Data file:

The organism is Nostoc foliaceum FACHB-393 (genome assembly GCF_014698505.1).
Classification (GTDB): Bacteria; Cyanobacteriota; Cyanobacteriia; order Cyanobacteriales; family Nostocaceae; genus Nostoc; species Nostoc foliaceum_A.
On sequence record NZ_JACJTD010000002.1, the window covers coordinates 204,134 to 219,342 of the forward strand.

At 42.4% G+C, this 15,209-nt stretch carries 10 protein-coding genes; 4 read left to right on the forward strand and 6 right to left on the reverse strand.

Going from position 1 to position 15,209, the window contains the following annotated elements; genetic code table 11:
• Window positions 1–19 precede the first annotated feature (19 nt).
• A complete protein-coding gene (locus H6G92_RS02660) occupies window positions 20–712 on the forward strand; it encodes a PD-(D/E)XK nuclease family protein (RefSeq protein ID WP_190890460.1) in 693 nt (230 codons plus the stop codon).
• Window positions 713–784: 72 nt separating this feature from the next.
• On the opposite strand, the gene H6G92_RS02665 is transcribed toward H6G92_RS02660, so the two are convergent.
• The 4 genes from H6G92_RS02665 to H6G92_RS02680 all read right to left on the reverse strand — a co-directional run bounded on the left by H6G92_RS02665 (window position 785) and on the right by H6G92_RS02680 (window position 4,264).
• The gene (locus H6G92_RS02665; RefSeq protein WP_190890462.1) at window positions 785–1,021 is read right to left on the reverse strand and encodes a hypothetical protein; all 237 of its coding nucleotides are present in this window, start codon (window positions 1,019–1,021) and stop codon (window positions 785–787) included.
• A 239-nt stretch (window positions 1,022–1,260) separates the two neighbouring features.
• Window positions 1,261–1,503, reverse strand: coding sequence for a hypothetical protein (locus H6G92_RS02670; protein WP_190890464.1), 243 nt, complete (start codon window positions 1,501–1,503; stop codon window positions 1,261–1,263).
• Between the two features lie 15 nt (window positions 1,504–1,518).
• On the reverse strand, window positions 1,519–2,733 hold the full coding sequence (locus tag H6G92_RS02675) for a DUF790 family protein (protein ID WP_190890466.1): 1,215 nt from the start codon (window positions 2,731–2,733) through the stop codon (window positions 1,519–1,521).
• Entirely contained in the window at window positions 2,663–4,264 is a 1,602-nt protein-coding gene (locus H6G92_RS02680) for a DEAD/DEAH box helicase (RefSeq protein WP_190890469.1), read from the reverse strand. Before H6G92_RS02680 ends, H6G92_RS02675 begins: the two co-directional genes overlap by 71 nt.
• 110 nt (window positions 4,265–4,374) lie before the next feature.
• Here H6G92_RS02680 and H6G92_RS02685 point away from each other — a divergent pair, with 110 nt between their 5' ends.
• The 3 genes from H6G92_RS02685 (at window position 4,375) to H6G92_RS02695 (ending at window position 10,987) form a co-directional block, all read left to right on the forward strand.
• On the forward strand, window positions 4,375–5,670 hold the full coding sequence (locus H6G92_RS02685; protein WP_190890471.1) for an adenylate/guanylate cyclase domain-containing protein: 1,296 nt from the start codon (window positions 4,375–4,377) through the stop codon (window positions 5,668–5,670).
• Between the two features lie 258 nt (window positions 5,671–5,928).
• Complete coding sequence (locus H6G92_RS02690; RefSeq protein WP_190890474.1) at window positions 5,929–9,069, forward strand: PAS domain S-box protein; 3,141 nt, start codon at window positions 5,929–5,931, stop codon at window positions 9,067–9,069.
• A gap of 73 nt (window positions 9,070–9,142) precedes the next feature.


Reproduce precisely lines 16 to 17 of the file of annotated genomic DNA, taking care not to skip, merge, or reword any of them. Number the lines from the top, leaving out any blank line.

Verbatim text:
• Entirely contained in the window at window positions 2,663–4,264 is a 1,602-nt protein-coding gene (locus H6G92_RS02680) for a DEAD/DEAH box helicase (RefSeq protein WP_190890469.1), read from the reverse strand. Before H6G92_RS02680 ends, H6G92_RS02675 begins: the two co-directional genes overlap by 71 nt.
• 110 nt (window positions 4,265–4,374) lie before the next feature.